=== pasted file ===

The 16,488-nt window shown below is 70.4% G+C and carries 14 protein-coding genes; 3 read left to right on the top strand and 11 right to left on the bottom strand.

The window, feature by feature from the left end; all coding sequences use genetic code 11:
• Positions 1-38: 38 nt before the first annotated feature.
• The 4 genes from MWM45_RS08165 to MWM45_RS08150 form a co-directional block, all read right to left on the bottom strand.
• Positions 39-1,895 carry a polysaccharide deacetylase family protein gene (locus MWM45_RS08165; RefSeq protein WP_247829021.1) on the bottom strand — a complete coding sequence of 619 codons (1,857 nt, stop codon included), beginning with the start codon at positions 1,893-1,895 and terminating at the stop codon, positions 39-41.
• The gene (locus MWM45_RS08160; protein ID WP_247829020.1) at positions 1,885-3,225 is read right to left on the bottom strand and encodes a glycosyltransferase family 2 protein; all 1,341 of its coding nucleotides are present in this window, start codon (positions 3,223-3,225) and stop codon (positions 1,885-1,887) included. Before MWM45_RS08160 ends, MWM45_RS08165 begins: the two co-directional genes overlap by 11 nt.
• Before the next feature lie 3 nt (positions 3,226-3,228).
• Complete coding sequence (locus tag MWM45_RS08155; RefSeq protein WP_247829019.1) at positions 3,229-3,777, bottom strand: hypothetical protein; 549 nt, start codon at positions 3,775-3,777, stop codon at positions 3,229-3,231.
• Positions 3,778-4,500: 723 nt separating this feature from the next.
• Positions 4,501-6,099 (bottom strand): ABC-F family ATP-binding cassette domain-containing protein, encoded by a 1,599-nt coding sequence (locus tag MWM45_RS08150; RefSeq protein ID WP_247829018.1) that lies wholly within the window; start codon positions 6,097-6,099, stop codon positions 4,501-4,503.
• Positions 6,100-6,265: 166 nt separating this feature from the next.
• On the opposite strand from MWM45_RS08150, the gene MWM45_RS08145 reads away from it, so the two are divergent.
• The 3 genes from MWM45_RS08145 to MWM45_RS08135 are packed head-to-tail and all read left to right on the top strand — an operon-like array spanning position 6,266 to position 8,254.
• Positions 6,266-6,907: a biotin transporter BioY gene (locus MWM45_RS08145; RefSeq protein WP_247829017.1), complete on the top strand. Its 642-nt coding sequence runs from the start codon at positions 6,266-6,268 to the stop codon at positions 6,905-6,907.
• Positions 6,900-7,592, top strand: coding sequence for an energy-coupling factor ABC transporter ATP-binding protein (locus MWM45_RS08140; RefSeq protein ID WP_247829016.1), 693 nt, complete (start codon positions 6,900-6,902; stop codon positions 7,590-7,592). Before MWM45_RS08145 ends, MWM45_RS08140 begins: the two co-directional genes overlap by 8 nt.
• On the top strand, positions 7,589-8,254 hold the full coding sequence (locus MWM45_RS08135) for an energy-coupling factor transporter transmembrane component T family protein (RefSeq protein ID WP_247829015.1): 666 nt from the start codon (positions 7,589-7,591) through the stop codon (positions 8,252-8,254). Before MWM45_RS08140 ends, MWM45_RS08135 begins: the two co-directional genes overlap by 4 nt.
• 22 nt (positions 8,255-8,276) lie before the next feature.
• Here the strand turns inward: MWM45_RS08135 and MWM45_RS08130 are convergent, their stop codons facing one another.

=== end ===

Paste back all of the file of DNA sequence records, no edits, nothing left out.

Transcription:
The 16,488-nt window shown below is 70.4% G+C and carries 14 protein-coding genes; 3 read left to right on the top strand and 11 right to left on the bottom strand.

The window, feature by feature from the left end; all coding sequences use genetic code 11:
• Positions 1-38: 38 nt before the first annotated feature.
• The 4 genes from MWM45_RS08165 to MWM45_RS08150 form a co-directional block, all read right to left on the bottom strand.
• Positions 39-1,895 carry a polysaccharide deacetylase family protein gene (locus MWM45_RS08165; RefSeq protein WP_247829021.1) on the bottom strand — a complete coding sequence of 619 codons (1,857 nt, stop codon included), beginning with the start codon at positions 1,893-1,895 and terminating at the stop codon, positions 39-41.
• The gene (locus MWM45_RS08160; protein ID WP_247829020.1) at positions 1,885-3,225 is read right to left on the bottom strand and encodes a glycosyltransferase family 2 protein; all 1,341 of its coding nucleotides are present in this window, start codon (positions 3,223-3,225) and stop codon (positions 1,885-1,887) included. Before MWM45_RS08160 ends, MWM45_RS08165 begins: the two co-directional genes overlap by 11 nt.
• Before the next feature lie 3 nt (positions 3,226-3,228).
• Complete coding sequence (locus tag MWM45_RS08155; RefSeq protein WP_247829019.1) at positions 3,229-3,777, bottom strand: hypothetical protein; 549 nt, start codon at positions 3,775-3,777, stop codon at positions 3,229-3,231.
• Positions 3,778-4,500: 723 nt separating this feature from the next.
• Positions 4,501-6,099 (bottom strand): ABC-F family ATP-binding cassette domain-containing protein, encoded by a 1,599-nt coding sequence (locus tag MWM45_RS08150; RefSeq protein ID WP_247829018.1) that lies wholly within the window; start codon positions 6,097-6,099, stop codon positions 4,501-4,503.
• Positions 6,100-6,265: 166 nt separating this feature from the next.
• On the opposite strand from MWM45_RS08150, the gene MWM45_RS08145 reads away from it, so the two are divergent.
• The 3 genes from MWM45_RS08145 to MWM45_RS08135 are packed head-to-tail and all read left to right on the top strand — an operon-like array spanning position 6,266 to position 8,254.
• Positions 6,266-6,907: a biotin transporter BioY gene (locus MWM45_RS08145; RefSeq protein WP_247829017.1), complete on the top strand. Its 642-nt coding sequence runs from the start codon at positions 6,266-6,268 to the stop codon at positions 6,905-6,907.
• Positions 6,900-7,592, top strand: coding sequence for an energy-coupling factor ABC transporter ATP-binding protein (locus MWM45_RS08140; RefSeq protein ID WP_247829016.1), 693 nt, complete (start codon positions 6,900-6,902; stop codon positions 7,590-7,592). Before MWM45_RS08145 ends, MWM45_RS08140 begins: the two co-directional genes overlap by 8 nt.
• On the top strand, positions 7,589-8,254 hold the full coding sequence (locus MWM45_RS08135) for an energy-coupling factor transporter transmembrane component T family protein (RefSeq protein ID WP_247829015.1): 666 nt from the start codon (positions 7,589-7,591) through the stop codon (positions 8,252-8,254). Before MWM45_RS08140 ends, MWM45_RS08135 begins: the two co-directional genes overlap by 4 nt.
• 22 nt (positions 8,255-8,276) lie before the next feature.
• Here the strand turns inward: MWM45_RS08135 and MWM45_RS08130 are convergent, their stop codons facing one another.